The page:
With the objective of assisting in the understanding of the chromosome evolution of Pentatomomorpha and in the quest to understand how the genome organizes/reorganizes for the chromosomal position of the 45S rDNA in this infraorder, we analyzed 15 species (it has being 12 never studied before by FISH) of Pentatomomorpha with the probe of 18S rDNA. The mapping of the 45S gene in the Coreidae family demonstrated that the species presented markings on the autosomes, with the exception of Acanthocephala parensis and Leptoglossus gonagra that showed markers on m-chromosomes. Most species of the Pentatomidae family showed marking in the autosomes, except for two species that had 45S rDNA on X sex chromosome (Odmalea sp. and Graphosoma lineatum) and two that showed marking on the X and Y sex chromosomes. Species of the Pyrrhocoridae family showed 18S rDNA markers in autosomes, X chromosome as well as in Neo X. The Largidae and Scutelleridae families were represented by only one species that showed marking on the X sex chromosome and on a pair of autosomes, respectively. Based on this, we characterized the arrangement of 45S DNAr in the chromosomes of 12 new species of Heteroptera and discussed the main evolutionary events related to the genomic reorganization of these species during the events of chromosome and karyotype evolution in Pentatomomorpha infraorder.


Assuntos
Cromossomos de Insetos/genética , Evolução Molecular , Heterópteros/genética , Animais , Mapeamento Cromossômico , DNA Ribossômico/genética , Hemípteros/genética , Hibridização in Situ Fluorescente , Filogenia , Ribossomos/genética , Cromossomo X , Cromossomo Y
17.
PLoS Genet ; 16(2): e1008300, 2020 02.
Artigo em Inglês | MEDLINE | ID: mdl-32092051

RESUMO

Craniofrontonasal syndrome (CFNS) is a rare X-linked disorder characterized by craniofacial, skeletal, and neurological anomalies and is caused by mutations in EFNB1. Heterozygous females are more severely affected by CFNS than hemizygous males, a phenomenon called cellular interference that results from EPHRIN-B1 mosaicism. In Efnb1 heterozygous mice, mosaicism for EPHRIN-B1 results in cell sorting and more severe phenotypes than Efnb1 hemizygous males, but how craniofacial dysmorphology arises from cell segregation is unknown and CFNS etiology therefore remains poorly understood. Here, we couple geometric morphometric techniques with temporal and spatial interrogation of embryonic cell segregation in mouse mutant models to elucidate mechanisms underlying CFNS pathogenesis. By generating EPHRIN-B1 mosaicism at different developmental timepoints and in specific cell populations, we find that EPHRIN-B1 regulates cell segregation independently in early neural development and later in craniofacial development, correlating with the emergence of quantitative differences in face shape. Whereas specific craniofacial shape changes are qualitatively similar in Efnb1 heterozygous and hemizygous mutant embryos, heterozygous embryos are quantitatively more severely affected, indicating that Efnb1 mosaicism exacerbates loss of function phenotypes rather than having a neomorphic effect. Notably, neural tissue-specific disruption of Efnb1 does not appear to contribute to CFNS craniofacial dysmorphology, but its disruption within neural crest cell-derived mesenchyme results in phenotypes very similar to widespread loss. EPHRIN-B1 can bind and signal with EPHB1, EPHB2, and EPHB3 receptor tyrosine kinases, but the signaling partner(s) relevant to CFNS are unknown. Geometric morphometric analysis of an allelic series of Ephb1; Ephb2; Ephb3 mutant embryos indicates that EPHB2 and EPHB3 are key receptors mediating Efnb1 hemizygous-like phenotypes, but the complete loss of EPHB1-3 does not fully recapitulate the severity of CFNS-like Efnb1 heterozygosity. Finally, by generating Efnb1+/Δ; Ephb1; Ephb2; Ephb3 quadruple knockout mice, we determine how modulating cumulative receptor activity influences cell segregation in craniofacial development and find that while EPHB2 and EPHB3 play an important role in craniofacial cell segregation, EPHB1 is more important for cell segregation in the brain; surprisingly, complete loss of EPHB1-EPHB3 does not completely abrogate cell segregation. Together, these data advance our understanding of the etiology and signaling interactions underlying CFNS dysmorphology.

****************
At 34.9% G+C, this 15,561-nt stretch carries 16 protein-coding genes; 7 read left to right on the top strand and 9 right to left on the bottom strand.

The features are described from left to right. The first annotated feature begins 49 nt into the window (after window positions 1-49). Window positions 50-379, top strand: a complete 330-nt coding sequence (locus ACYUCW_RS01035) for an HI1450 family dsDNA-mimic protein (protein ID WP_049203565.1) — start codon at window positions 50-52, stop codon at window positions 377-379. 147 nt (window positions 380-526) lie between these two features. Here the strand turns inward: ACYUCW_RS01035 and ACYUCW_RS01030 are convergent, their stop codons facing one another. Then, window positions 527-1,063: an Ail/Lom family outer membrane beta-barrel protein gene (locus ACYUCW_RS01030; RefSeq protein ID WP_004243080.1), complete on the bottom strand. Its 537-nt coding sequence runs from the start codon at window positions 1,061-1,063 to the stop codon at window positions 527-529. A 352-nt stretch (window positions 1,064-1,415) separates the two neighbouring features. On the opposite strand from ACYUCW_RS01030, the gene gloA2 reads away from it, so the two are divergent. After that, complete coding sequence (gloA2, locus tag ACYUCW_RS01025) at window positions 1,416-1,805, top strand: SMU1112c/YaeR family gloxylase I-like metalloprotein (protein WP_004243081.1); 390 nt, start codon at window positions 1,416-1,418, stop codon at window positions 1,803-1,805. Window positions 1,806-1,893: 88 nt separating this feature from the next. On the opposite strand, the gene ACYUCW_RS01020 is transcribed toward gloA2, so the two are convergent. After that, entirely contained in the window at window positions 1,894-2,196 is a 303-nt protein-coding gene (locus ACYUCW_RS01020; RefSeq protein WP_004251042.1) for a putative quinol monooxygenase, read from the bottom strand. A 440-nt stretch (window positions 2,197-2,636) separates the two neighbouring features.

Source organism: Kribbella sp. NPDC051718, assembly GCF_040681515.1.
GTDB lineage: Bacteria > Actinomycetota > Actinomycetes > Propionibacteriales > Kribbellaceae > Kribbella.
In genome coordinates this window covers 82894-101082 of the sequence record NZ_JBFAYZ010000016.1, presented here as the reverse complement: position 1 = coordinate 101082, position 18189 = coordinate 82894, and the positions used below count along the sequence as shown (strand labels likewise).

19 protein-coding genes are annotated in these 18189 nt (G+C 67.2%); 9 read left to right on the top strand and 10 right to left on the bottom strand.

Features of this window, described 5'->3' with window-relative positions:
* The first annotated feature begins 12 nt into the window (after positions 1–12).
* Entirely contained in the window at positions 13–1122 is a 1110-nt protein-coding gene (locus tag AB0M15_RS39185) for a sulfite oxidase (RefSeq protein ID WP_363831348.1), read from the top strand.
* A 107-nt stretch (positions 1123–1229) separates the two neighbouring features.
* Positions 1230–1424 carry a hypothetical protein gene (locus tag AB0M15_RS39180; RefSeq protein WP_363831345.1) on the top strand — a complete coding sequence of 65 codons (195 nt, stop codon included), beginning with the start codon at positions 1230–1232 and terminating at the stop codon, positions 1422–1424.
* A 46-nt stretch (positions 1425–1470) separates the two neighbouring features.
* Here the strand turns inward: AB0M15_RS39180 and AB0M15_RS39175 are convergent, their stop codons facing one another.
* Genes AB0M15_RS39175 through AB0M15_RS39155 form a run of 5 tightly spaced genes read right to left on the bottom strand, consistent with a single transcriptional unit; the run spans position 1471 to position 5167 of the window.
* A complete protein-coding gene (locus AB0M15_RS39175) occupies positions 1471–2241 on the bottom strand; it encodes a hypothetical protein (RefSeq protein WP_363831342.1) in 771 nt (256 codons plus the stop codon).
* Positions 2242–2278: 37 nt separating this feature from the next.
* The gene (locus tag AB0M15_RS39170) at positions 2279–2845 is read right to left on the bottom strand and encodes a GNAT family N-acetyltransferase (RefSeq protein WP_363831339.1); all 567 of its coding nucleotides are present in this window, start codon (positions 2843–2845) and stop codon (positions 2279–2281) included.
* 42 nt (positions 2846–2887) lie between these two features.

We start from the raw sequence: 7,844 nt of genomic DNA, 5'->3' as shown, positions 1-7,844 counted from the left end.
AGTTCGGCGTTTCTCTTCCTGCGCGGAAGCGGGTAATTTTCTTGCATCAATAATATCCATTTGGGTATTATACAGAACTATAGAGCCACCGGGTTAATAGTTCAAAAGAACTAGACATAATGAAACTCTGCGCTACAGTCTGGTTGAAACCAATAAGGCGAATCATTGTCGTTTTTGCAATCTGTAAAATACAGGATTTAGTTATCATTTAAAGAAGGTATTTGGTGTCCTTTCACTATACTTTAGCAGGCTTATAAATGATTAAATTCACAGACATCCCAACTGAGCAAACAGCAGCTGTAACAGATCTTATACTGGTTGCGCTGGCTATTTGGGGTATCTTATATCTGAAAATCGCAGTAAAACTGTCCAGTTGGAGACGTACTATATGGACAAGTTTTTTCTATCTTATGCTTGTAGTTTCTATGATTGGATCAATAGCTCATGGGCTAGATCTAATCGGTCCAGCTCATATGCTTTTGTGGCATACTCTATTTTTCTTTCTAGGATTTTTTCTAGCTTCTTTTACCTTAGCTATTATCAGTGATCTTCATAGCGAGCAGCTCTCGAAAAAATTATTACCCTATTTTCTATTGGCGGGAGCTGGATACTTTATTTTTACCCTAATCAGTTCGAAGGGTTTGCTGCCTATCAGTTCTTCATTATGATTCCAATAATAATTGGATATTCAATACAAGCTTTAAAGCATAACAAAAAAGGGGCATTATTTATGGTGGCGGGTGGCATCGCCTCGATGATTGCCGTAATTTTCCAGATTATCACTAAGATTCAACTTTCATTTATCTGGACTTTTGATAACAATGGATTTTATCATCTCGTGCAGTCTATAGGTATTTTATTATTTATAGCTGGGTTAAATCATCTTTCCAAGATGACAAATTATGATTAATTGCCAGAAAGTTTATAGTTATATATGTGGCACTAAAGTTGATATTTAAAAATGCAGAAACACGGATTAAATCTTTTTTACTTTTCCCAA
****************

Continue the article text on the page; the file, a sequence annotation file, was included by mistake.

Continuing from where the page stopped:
Assuntos
Movimento Celular/genética , Anormalidades Craniofaciais/genética , Efrina-B1/genética , Crista Neural/embriologia , Crânio/anormalidades , Animais , Anormalidades Craniofaciais/diagnóstico , Modelos Animais de Doenças , Embrião de Mamíferos , Desenvolvimento Embrionário/genética , Efrina-B1/metabolismo , Feminino , Heterozigoto , Humanos , Masculino , Camundongos , Camundongos Knockout , Mosaicismo , Mutação , Crista Neural/citologia , Fenótipo , Receptores da Família Eph/genética , Receptores da Família Eph/metabolismo , Índice de Gravidade de Doença , Fatores Sexuais , Crânio/embriologia , Cromossomo X/genética
18.
Proc Natl Acad Sci U S A ; 117(9): 4864-4873, 2020 03 03.
Artigo em Inglês | MEDLINE | ID: mdl-32071206

RESUMO